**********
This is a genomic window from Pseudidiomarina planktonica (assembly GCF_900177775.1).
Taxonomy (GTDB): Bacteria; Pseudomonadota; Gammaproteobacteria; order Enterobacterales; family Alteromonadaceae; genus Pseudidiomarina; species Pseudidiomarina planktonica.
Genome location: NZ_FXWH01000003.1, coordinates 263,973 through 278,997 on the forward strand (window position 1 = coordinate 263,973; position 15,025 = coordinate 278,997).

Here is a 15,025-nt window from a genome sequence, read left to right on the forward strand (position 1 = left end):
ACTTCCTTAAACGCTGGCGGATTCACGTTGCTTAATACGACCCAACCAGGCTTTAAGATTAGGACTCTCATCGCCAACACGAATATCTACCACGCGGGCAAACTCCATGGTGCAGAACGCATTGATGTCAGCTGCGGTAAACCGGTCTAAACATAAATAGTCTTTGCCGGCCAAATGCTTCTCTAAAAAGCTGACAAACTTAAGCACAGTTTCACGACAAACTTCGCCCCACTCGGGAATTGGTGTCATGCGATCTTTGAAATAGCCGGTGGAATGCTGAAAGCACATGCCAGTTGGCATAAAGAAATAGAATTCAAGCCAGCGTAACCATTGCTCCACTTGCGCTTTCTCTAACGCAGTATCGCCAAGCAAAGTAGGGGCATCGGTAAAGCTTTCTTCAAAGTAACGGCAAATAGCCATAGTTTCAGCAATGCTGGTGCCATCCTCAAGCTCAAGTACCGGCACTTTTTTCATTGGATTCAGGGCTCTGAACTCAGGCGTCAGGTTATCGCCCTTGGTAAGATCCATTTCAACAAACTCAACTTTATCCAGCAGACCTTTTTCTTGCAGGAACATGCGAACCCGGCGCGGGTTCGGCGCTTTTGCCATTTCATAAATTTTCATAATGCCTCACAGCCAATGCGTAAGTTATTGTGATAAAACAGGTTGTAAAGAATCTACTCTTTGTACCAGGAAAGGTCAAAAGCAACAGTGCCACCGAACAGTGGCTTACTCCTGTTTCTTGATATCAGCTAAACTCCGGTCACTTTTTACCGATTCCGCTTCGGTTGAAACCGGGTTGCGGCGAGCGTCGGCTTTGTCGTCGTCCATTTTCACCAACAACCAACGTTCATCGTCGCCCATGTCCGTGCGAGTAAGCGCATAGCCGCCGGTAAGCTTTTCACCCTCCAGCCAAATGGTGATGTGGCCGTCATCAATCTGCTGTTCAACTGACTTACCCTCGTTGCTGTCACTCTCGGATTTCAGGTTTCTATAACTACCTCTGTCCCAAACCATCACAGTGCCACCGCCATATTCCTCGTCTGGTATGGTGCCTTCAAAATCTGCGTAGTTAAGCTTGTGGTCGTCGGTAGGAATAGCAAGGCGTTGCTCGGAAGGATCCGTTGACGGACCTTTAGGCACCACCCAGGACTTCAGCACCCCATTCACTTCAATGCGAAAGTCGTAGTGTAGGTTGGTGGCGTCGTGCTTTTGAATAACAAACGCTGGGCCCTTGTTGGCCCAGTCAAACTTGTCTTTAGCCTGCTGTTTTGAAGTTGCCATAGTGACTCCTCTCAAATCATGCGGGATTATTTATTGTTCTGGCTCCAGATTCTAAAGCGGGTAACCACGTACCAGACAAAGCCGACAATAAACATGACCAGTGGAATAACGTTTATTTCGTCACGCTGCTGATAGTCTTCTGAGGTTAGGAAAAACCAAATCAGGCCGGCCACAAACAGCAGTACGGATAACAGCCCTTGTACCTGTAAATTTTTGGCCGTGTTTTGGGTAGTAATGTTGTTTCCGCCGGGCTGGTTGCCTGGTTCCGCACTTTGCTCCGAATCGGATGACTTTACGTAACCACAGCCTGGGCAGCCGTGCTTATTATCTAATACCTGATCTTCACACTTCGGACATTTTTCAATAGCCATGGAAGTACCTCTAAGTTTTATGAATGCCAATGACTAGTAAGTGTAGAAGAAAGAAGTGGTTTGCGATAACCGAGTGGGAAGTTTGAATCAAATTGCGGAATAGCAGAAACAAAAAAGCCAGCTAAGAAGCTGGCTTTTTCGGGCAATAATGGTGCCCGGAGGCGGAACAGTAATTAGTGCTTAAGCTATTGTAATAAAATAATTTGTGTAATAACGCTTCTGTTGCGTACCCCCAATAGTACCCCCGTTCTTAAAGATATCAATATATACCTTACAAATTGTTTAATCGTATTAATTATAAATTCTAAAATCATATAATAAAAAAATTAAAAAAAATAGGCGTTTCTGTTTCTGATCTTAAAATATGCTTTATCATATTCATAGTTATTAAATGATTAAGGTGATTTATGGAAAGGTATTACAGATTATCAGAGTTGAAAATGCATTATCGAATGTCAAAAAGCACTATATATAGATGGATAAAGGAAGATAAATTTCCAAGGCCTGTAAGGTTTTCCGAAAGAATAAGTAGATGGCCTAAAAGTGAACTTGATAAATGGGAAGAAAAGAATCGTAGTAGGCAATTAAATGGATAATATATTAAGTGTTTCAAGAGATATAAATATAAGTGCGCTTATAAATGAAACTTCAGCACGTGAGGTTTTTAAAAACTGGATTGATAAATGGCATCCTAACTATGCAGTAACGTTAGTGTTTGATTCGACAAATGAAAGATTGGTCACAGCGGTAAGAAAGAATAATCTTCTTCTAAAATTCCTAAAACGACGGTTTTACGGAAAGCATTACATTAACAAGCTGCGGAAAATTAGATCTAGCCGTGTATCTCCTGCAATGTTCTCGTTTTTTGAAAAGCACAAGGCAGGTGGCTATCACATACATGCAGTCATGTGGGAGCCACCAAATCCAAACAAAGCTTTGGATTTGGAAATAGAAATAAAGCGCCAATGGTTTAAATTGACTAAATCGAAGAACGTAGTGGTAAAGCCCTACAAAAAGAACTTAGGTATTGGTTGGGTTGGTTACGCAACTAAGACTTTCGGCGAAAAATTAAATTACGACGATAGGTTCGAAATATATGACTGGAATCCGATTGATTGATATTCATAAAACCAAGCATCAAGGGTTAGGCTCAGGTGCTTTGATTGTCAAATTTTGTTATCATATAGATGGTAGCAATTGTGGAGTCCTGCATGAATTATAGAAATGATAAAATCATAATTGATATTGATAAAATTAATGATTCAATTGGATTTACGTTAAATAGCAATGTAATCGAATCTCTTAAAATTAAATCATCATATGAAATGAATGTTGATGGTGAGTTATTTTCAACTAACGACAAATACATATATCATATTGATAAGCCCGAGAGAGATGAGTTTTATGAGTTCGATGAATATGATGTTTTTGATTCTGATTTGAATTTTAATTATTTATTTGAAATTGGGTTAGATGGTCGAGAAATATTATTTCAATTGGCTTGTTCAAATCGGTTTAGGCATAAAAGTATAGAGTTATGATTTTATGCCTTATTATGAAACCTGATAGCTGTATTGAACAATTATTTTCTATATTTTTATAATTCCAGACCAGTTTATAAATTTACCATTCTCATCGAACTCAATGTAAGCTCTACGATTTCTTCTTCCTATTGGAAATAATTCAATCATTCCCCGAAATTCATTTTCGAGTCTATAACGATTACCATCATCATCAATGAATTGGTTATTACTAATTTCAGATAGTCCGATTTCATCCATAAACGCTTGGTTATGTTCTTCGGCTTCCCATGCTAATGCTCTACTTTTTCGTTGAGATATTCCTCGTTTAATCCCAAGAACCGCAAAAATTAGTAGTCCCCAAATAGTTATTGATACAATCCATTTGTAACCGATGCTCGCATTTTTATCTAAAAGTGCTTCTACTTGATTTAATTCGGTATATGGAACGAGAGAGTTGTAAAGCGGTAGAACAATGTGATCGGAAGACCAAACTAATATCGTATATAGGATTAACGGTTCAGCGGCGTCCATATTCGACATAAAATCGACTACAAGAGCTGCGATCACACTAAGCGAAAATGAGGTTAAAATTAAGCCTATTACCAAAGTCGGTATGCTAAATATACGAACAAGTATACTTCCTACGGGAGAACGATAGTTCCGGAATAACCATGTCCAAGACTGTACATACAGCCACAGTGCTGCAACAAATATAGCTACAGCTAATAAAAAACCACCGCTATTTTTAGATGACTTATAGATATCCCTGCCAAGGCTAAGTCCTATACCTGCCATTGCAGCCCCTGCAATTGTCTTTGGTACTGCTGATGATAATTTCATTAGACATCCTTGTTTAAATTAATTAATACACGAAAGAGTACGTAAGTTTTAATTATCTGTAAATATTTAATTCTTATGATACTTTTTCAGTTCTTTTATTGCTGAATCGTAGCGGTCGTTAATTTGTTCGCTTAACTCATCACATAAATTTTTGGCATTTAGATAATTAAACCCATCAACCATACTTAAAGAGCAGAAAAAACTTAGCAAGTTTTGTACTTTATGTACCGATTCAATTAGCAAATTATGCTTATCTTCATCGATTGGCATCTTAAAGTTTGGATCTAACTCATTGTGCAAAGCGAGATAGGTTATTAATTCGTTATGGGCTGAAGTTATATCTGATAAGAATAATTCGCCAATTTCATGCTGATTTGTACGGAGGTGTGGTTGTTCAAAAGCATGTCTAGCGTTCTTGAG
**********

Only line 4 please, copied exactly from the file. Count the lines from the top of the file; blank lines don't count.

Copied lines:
Here is a 15,025-nt window from a genome sequence, read left to right on the forward strand (position 1 = left end):